Wednesday, December 15, 2010

Tonight: 4 Decades of The Tonight Show starring Johnny Carson

Sifting through the elaborate contents of this box set revealed something important about Johnny Carson: he never changed. Onscreen, Carson was the same guy in the ‘60s that he was when he retired in the ‘90s. You need look no further than this set to see what David Letterman (who makes several appearances on here) was like back in the ‘80s – quirky and amiable – versus the grumpy old man he is today. Some have claimed that Carson wasn’t a particularly nice man when he wasn’t in front of a camera, but you’d never guess that watching him on TV, which is why it’s probably a difficult notion for many people to swallow. Carson was a reliably relaxed presence that people could unwind with at the end of a long, tiring day. He came out on that stage, sat behind that desk, and made his job look so damn easy – and America loved him for it.

None of this is to say that his act was perfect. Another thing that quickly becomes apparent after watching a few of these episodes – most of his jokes were really corny and haven’t aged well. But I don’t think that’s something to hold against him or this set. Anybody who watches any amount of current late night talk shows (most of which owe a huge debt to Carson) knows that these programs are created to exist in the moment. To go back and criticize this kind of material 30 years after the fact does it a grave disservice and really kind of misses the point of what it’s all about. While much of his written material may not stand the test of time, what still works today are the moments in which he’s forced to improvise, usually due to situations involving guests or animals or whatever. In those moments, he shines brighter than just about any talk show host to have ever resided inside the boob tube.

Read the rest of this DVD review by clicking here and visiting Bullz-Eye.

Tuesday, December 14, 2010

Californication: The Third Season

In the past, I’ve struggled with Californication. Not over its quality, as much as the fact that I didn’t find it particularly funny, even though it was clearly aiming for laughs. Nor did I find David Duchovny’s Hank Moody to be terribly engaging as a central character. So it was only out of a sense of duty, or maybe habit, that I agreed to review Season Three of this depraved ongoing tapestry. Imagine my surprise to discover that the season amused the hell out of me, and Duchovny came across as more charming than he had in the previous seasons. Is the show actually getting better, or has it worn me down to the point where I’m just going along with it? I don’t have the answer to that, but the fact that I sped through the entire season over two afternoons, and found myself looking forward to checking out the upcoming fourth season (which kicks off in January), must be worth something.

Season Three kicks off with Hank doing the single dad routine with his daughter Becca (Madeleine Martin), since Karen (Natascha McElhone) moved away to New York at the close of Season Two. His daughter is starting to spread her wings and get into trouble, thanks mostly to her intense adoration of a new best friend, Chelsea Koons (Ellen Woglom). Soon enough, Hank finds himself over at the Koons’ homestead for a dinner party. Mother Felicia (Embeth Davidtz) naturally warms to him; father Stacy (Peter Gallagher), not so much. Both parents work at the local university where Stacy is the Dean (yes, he is Dean Koons), and Felicia needs someone to teach a writing class, so of course Hank ends up in a classroom.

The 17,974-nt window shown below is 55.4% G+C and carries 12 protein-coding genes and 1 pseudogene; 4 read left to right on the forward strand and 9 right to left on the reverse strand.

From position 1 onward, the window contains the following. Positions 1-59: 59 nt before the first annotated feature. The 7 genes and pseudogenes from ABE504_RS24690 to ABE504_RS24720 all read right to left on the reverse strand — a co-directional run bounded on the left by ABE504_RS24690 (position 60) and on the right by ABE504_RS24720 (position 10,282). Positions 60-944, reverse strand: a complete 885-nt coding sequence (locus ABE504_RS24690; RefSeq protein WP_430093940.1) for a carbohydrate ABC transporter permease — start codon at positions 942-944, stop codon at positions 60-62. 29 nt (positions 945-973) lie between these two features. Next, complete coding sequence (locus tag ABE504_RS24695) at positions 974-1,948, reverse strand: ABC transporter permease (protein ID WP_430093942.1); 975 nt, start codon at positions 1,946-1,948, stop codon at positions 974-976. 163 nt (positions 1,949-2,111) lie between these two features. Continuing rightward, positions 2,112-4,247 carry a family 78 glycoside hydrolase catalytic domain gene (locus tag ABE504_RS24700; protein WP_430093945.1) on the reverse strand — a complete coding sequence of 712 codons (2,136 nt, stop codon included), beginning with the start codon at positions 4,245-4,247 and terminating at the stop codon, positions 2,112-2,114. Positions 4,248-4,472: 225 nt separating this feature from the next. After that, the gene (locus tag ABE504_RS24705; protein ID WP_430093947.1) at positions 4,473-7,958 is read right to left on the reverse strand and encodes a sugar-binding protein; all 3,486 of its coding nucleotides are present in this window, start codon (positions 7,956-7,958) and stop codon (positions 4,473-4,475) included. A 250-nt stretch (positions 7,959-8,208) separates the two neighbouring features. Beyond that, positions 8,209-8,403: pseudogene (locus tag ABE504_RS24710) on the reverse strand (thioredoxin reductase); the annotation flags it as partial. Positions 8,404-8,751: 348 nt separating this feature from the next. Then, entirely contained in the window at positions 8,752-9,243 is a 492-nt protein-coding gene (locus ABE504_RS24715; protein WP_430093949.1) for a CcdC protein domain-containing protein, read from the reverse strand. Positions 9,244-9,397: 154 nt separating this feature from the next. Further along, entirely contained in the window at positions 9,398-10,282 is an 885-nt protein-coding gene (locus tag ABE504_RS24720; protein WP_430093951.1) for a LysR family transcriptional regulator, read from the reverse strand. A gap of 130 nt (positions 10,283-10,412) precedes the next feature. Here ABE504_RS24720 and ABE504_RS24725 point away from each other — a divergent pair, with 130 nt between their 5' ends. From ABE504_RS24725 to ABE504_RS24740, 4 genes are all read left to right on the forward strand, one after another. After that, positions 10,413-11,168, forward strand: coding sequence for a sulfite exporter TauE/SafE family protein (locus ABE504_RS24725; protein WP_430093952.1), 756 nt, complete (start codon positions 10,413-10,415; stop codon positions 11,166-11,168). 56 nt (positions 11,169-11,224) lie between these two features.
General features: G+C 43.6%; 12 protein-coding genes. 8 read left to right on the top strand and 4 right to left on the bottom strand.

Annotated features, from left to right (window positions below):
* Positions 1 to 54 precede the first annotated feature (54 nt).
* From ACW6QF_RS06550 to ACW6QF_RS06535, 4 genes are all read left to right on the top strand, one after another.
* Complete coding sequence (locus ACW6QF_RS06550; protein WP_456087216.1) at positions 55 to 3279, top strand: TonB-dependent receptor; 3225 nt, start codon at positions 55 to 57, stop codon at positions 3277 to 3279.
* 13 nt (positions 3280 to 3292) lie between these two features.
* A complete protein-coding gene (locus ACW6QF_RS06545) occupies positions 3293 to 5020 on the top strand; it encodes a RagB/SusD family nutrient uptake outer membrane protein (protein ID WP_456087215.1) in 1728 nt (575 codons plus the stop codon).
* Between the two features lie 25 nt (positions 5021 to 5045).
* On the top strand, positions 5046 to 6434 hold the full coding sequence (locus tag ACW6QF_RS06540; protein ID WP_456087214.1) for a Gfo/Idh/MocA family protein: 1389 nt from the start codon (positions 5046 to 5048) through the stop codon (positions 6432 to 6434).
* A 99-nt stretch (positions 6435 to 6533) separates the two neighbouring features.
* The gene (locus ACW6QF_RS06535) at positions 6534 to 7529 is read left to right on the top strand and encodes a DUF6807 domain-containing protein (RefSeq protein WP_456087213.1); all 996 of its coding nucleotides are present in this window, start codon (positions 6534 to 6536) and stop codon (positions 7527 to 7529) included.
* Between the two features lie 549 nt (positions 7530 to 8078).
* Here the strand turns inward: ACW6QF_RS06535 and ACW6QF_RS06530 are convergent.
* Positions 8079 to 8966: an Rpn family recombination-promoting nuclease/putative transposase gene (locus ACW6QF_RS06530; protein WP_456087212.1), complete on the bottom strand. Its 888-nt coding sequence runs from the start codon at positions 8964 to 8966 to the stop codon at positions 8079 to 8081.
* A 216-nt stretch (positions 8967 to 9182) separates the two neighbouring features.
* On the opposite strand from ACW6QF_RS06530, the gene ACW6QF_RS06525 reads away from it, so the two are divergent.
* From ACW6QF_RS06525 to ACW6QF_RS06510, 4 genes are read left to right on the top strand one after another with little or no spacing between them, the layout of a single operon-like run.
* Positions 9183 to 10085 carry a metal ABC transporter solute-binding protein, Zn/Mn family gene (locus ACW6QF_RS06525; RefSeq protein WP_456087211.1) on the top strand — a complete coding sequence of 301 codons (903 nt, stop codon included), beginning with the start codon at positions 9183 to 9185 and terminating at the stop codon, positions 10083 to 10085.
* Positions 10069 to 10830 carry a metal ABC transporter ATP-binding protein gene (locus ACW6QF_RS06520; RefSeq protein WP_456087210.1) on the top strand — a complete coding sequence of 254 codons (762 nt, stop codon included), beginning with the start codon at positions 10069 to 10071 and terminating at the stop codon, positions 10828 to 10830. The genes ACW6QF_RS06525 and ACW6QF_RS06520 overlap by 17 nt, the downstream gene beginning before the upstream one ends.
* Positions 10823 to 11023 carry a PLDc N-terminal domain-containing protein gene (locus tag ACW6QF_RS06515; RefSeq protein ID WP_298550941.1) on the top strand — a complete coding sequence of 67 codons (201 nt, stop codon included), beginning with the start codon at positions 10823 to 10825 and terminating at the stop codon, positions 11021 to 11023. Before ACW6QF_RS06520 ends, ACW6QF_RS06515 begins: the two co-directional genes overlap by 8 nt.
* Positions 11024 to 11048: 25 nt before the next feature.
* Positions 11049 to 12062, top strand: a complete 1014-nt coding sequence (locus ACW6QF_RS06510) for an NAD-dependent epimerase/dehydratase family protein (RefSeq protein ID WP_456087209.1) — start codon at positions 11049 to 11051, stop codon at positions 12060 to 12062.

Soon enough Hank has to either fend off or submit to the sexual desires of his teaching assistant Jill (Diane Farr), a student named Jackie (Eva Amurri), who’s also a stripper when she isn’t engaged in higher learning, as well as Felicia herself. Jeezus, this guy barely has to get out of bed in the morning to get some pussy.

Read the rest of this review by clicking here and visiting Bullz-Eye.

thirtysomething: The Complete Fourth and Final Season

It’s always a little sad when you come to the end of the road for a series you’ve been watching via TV on DVD. Probably less sad than the end of a series you’ve been dedicated to over the years on broadcast TV, because the amount of time and thought invested isn’t quite the same, but sad nevertheless. For me, thirtysomething has been one of the great pleasures of the last year and a half, and that certainly isn’t something I thought I’d say when I agreed to watch and review the first season back in August of ’09. But the good news is that thirtysomething ends right and proper, and the creators and producers knew halfway through the season that the end was nigh, so they were able to craft a fitting end to the series that doesn’t leave viewers hanging.

So much TV is so jaded and cynical today, which is understandable, because we’re a jaded and cynical society (and probably with good reason). thirtysomething has brief moments of cynicism, but it’s 20 years old, and comes from a time when those sorts of feeling weren’t cranked to the max, 24/7. This is a show about life, and I think it may be nearer to the real deal than most of what we see on television today. There are real feelings and moments being negotiated on this show that don’t always require a punch line at the end in order to leave audiences feeling as though there’s some joke they need to be in on, so they don’t feel so uncomfortable about feeling something. You know what? I’m a human being. I like to feel. It’s what reminds me I’m alive.

Read the rest of this DVD review by clicking here and visiting Bullz-Eye.